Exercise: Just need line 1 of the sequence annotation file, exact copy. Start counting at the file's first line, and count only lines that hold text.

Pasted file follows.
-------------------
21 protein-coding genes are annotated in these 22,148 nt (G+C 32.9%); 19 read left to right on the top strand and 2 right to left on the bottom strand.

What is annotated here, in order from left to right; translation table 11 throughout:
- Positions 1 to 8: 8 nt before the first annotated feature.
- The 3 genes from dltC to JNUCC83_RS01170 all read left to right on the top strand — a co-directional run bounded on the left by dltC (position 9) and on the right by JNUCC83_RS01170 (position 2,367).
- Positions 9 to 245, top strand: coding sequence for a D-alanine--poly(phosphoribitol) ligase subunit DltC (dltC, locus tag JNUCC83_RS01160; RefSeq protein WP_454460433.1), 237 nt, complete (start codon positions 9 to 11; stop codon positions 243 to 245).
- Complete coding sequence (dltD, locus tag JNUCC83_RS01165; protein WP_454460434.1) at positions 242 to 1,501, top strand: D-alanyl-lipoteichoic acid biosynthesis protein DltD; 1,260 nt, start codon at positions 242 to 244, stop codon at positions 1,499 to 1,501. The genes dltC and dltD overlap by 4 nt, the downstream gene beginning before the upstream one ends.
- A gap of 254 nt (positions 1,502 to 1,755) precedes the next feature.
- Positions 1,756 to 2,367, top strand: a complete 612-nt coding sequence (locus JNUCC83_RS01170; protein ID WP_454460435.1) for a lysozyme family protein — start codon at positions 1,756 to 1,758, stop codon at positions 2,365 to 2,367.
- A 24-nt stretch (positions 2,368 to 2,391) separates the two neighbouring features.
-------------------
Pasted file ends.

21 protein-coding genes are annotated in these 22,148 nt (G+C 32.9%); 19 read left to right on the top strand and 2 right to left on the bottom strand.